When Heritage High School teacher Laurie Croft was hired by Lynchburg City Schools 29 years ago, she said she was coming into the “premier school division” of the Lynchburg area.
“[LCS] was the best paying, best professional atmosphere. It was fabulous. The value placed on veteran teachers is negative … The value has now gone into new teachers moving in who don’t stay. Three to five years and they’re out of the profession,” Croft said after the public comment period of the meeting.
Croft, along with about 30 other LCS teachers, attended the Lynchburg City School Board meeting Tuesday evening to advocate for better pay scales.
During the public comments section of the meeting, John Meadows, a member of Teachers United with a Voice and a Heritage High School teacher, said the group appreciates the time the school board has spent on addressing pay scales, but the group doesn’t “appreciate the final salary scale” that was proposed and the board approved in December.
“It falls short of showing financial appreciation for many of our educators, especially our veteran teachers,” Meadows said. “We know Lynchburg City Schools appreciates us, but there’s a difference between appreciation and financial appreciation.”
The proposed pay schedules add a “zero step” for people entering positions with no experience. They also ensure the average total salary increase is at least 3 percent and alternate raises every other year to align with years the division expects to receive more money from the state. The schedules also place staff on a comparable experience step.
Meadows, who has been teaching for 30 years, said with the proposed pay schedule, teachers on steps 14 to 29 are making less than someone on the same step in the 2008-2009 pay scale when the scales were frozen.
“We have and will continue to compare salaries to that year because our goal should be to move forward and not backward in salaries,” Meadows said.
After the meeting, Superintendent Crystal Edwards said the pay schedules were based off last year’s scales and “how we can give every staff member a raise going forward.”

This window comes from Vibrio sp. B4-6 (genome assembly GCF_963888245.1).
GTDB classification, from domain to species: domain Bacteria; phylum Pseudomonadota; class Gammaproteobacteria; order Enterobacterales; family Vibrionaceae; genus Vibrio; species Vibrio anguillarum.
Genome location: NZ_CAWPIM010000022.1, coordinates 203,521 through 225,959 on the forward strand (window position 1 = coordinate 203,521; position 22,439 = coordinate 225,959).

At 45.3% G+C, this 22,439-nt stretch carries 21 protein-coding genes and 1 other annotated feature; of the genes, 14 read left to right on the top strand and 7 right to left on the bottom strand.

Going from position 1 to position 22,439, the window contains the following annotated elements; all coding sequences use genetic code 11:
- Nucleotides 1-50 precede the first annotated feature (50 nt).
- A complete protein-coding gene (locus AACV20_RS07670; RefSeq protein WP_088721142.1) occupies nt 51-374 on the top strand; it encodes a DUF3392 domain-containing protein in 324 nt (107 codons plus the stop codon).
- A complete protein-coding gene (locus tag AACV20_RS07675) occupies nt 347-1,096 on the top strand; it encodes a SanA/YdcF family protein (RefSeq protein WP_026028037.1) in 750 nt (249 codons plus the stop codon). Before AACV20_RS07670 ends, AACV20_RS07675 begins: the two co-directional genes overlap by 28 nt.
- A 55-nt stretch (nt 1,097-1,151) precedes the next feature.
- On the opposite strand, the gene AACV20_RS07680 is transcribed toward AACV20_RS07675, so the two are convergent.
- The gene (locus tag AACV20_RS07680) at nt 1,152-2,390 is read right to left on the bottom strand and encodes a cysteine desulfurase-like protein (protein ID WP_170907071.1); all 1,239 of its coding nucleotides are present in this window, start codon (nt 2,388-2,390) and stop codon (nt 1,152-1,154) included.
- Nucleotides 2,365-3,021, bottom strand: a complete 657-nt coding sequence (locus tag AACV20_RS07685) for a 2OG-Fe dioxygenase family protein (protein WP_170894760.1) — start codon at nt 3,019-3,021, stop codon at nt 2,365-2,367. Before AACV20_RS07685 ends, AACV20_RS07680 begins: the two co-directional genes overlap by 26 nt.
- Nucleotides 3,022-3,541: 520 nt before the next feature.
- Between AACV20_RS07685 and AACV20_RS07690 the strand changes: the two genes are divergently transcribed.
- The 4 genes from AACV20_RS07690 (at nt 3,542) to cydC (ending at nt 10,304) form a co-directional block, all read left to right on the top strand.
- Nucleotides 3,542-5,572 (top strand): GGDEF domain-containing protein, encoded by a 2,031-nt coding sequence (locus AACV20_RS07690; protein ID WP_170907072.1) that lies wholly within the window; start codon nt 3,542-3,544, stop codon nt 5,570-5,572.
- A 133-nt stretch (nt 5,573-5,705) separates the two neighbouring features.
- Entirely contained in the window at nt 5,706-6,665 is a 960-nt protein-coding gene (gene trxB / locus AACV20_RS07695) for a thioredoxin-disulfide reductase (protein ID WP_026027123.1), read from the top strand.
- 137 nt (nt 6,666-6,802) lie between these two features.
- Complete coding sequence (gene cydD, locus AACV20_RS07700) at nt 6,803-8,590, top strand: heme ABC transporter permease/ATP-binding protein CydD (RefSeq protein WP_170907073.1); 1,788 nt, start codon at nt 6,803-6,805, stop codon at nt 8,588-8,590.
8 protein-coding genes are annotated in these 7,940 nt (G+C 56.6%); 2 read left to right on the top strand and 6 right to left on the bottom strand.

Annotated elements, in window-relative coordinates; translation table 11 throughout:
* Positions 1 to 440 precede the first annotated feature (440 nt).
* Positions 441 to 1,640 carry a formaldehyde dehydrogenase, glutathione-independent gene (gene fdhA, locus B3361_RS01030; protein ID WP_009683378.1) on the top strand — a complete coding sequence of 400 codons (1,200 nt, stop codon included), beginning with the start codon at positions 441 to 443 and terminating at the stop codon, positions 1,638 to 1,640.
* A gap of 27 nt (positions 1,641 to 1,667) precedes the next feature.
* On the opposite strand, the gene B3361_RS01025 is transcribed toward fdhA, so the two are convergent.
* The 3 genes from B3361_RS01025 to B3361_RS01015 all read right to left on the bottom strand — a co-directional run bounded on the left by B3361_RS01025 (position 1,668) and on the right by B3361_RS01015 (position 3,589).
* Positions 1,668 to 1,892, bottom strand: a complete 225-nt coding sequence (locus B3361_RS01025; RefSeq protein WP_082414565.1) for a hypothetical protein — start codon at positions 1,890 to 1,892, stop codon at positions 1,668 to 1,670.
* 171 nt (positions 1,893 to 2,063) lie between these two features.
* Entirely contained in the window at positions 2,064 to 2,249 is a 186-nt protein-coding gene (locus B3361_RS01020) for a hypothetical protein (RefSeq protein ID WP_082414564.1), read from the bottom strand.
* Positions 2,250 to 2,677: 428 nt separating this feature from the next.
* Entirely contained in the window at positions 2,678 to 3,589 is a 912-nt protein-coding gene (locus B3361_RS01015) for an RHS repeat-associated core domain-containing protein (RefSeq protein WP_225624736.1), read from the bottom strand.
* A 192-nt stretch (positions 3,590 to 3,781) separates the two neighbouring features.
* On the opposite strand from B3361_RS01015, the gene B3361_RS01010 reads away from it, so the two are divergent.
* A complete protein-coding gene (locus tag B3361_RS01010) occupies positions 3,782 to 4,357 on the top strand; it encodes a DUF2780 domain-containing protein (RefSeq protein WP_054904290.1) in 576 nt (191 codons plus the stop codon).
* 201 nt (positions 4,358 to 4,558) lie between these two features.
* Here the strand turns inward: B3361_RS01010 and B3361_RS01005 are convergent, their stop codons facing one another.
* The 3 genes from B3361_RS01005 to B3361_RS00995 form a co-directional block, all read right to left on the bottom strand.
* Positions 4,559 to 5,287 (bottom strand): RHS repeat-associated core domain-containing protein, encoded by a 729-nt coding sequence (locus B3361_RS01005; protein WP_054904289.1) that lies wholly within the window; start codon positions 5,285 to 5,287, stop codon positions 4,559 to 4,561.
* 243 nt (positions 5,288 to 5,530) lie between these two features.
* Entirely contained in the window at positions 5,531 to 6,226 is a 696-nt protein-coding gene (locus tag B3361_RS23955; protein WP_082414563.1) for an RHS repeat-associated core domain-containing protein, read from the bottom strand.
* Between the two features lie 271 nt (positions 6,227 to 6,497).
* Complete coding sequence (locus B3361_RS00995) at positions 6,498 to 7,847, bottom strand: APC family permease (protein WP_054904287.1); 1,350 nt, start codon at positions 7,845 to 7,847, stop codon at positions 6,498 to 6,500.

“I sympathize with [teachers’] concerns. … We couldn’t go from 2008 forward. That would just be an enormous amount of money when you add that all up. That’s not to say they aren’t worth every penny,” Edwards said.
Also during public comments, Michael Bremer, a teacher at Sandusky Middle School, said the proposed pay schedule is “arbitrary and inequitable” and “demonstrates the inadequacy of funding for teachers” because raises will only be available every other year.
Kartherine Allen went before the board to share how the frozen pay scales have affected her finances and ability to retire.
“With no activity to reinstate the steps on our pay schedule since 2008, I have lost around $66,000 in yearly salaries, which I would’ve received if the scale had not been frozen,” Allen said. “I looked each year for the freeze to thaw and my step increase to materialize just to be disappointed year after year.”
Allen said with raises scheduled to occur every other year on the proposed pay schedules, her retirement will be delayed, and her “estimated monthly retirement benefit will be $349 less than if my steps had continued without interruption.”
Croft said although she’s eligible to retire, she can’t afford to do so.
“If I retire today, I wouldn’t be able to pay for my health insurance and buy food because my retirement has not grown in 12 years,” Croft said. “You can’t borrow money for retirement. I’ve borrowed for my children’s education, which is going to keep me working longer, but I can’t borrow to retire. VRS has got to be there. I can’t be the daughter that I need to be for my ailing parents because I’m going to have to work.”
The General Assembly approved in its budget a 5 percent raise for Standards of Quality positions statewide. LCS’ Chief Financial Officer Anthony Beckles said if the division wants to provide a raise to non-SOQ staff, the district will have to find the money to do so.
School board member Atul Gupta said if funding for the 5 percent raise is needed from the city then “the advocacy efforts should be toward the city to fund us more.”
“Without that funding we will not be able to do the 5 percent,” Gupta said.
Beckles agreed and said the school “board does not have revenue generating powers,” and it’s “up to the public to express their feelings to city council and/or Richmond because they’re the ones that give us our budget.”